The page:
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The Legend of Vox Machina is Not Your Usual Fantasy Fare

They’re rowdy, they’re ragtag, they’re misfits turned mercenaries for hire. But how well do Vox Machina’s adventures translate to animation?

The Legend of Vox Machina, an animated fantasy-adventure series for adults, is something wholly unique in this current age of franchise ubiquity and the need for IP to be constantly churned out. Instead of coming from boardroom edicts, The Legend of Vox Machina has been created by a group of nerdy-ass voice actors known as Critical Role and is based on their years-long Dungeons & Dragons campaign run by Dungeon Master Matt Mercer and the adventuring party that was the center of this story known as Vox Machina, played by the other members of Critical Role.

Whenever I get the chance to review a show ahead of its release, it’s always a joy and a privilege. However, the shows I get to do this with are always ones I have a connection with. This means any chance of impartiality gets thrown out the window, and it was no different this time as I sat down to watch The Legend of Vox Machina. For context, I’ve been watching the Critical Role crew since almost the first live stream of their D&D and grew to love the characters the crew played almost instantly. Seeing them brought to life (well, animation) was a surprisingly emotional experience. So yeah, there’ll be no impartiality from me in this review.

Taliesin Jaffe (Percy de Rolo), Laura Bailey (Vex’ahlia)

I am, however, still going to try and give you a rundown on why I think this show succeeds in what it set out to do; namely, bring these characters so many people have grown to care about and put them on the screens of millions more to fall in love with. This is primarily achieved through the unsurprisingly great performances from the main cast, all reprising the roles they got to embody over some 5+ years. For a fan of what this group has done, hearing even a slight chuckle from one of Vox Machina can instantly remind you of the many hours spent watching a live stream. But for newcomers, I do think there’s plenty here to reel them in and help them connect with the cast.

All these actors are at the top of the game when it comes to voice acting, and they know exactly when to drop the facades their characters hold up and reveal the hurt they feel underneath. Picking a favorite performance is honestly unfair but if I was to pick a specific highlight it would have to be Taliesin Jaffe as Percival (middle names redacted for time) de Rolo. The anger and hurt he displays during certain episodes are genuinely painful to watch at times. You can really see just how deep the connection between actor and character is for the cast in these moments.

Grey Griffin (Delilah Briarwood), Matthew Mercer (Sylas Briarwood)

As for the story, the writing staff had a challenge ahead of them in answering the question of how exactly do you condense so many hours of story and character development that you can build up during a years-long D&D campaign into a half-hour, 12-episode a season show. The answer? With surprising grace. This is not a direct adaptation of what fans will know, it never could be. Instead, what The Legend of Vox Machina does is hone in on specific stories that, woven together, become the completed tapestry of The Legend of Vox Machina. It’s no spoiler to say that a large part of this first season is adapting the fan-favorite Briarwood arc. And all the darkness and horror that came with it is delivered with aplomb. One scene, in particular, involving a tree (if you know, you know) is translated to animation with the significance that is needed to really make that moment land.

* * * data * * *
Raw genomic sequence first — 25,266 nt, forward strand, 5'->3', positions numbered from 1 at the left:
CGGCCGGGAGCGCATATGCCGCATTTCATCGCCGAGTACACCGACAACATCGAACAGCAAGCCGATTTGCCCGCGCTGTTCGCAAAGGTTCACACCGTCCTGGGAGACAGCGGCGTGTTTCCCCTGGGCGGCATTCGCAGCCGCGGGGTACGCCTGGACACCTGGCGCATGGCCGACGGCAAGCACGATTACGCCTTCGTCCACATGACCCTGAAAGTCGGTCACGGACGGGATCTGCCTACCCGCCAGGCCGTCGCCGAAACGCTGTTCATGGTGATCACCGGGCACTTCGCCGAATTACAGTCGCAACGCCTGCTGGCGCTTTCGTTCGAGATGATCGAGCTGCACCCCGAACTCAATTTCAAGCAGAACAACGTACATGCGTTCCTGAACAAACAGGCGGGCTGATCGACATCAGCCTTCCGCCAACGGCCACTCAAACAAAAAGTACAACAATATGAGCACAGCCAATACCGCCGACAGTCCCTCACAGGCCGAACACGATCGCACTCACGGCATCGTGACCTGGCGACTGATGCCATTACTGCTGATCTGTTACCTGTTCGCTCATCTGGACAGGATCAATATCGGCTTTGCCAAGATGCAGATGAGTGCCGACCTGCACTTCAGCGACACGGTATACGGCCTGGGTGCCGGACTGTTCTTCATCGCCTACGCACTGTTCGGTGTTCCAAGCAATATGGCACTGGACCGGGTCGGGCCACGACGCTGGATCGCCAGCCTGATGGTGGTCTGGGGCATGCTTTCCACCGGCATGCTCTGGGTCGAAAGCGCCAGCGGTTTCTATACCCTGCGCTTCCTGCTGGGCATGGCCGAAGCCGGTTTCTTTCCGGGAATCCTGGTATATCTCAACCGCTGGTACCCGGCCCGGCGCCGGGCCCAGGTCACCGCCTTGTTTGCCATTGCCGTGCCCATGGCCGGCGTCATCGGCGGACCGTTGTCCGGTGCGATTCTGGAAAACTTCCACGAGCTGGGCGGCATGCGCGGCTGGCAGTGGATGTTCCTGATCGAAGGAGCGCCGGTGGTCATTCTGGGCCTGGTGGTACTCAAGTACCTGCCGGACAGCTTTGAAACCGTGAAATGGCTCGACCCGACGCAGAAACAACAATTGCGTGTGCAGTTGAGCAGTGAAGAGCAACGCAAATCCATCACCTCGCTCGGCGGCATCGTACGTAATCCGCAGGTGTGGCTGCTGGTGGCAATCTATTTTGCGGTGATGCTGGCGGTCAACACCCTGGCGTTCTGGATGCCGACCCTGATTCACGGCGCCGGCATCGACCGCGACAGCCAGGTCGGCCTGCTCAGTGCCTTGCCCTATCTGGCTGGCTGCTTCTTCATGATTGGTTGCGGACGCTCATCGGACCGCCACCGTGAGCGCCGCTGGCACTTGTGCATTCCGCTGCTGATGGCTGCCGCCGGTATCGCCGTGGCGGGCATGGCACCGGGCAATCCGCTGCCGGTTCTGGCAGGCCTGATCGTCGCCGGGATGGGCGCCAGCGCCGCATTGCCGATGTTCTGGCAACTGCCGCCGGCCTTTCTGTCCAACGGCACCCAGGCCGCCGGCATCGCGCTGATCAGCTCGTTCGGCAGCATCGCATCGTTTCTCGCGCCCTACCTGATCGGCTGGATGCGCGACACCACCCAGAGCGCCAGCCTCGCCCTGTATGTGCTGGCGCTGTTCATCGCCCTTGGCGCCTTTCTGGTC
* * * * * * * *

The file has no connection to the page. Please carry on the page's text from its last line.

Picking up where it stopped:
Speaking of animation, this is an animated show, so I should probably talk about it. From the start, The Legend of Vox Machina makes itself clear this is an animated show directed at adults, never shying away from violence and… other images of an adult nature. But this is par for the course when it comes to Critical Role, a show never afraid to go into bloody detail in describing the battles Vox Machina fought thanks to Matt Mercer’s mad, brilliant imagination. And when it comes to the actual quality of the animation itself, it makes for a fun watch, always knowing when to go for a more realistic approach, but also being able to show off the fantasy elements inherent in this kind of story. And for longtime Critical Role fans, there are plenty of visual hints and treats scattered throughout to keep an eye out for.

Marisha Ray (Keyleth)

As I said up top, this was never going to be a show I could remain impartial on. Critical Role got me through some of the toughest times of my life and seeing Vox Machina on my screen is going to be something I treasure for a long time to come. But even with that, I believe this is a show anyone who has ever been interested in fantasy, D&D, or wondered why exactly these nerdy-ass voice actors became the sensation they are, will truly enjoy.

By Ethan Chamberlain

Ethan is a writer/editor for GateCrashers. A lover of all things sci-fi, comics, and film, he can be found on Twitter at @Ethan1097.

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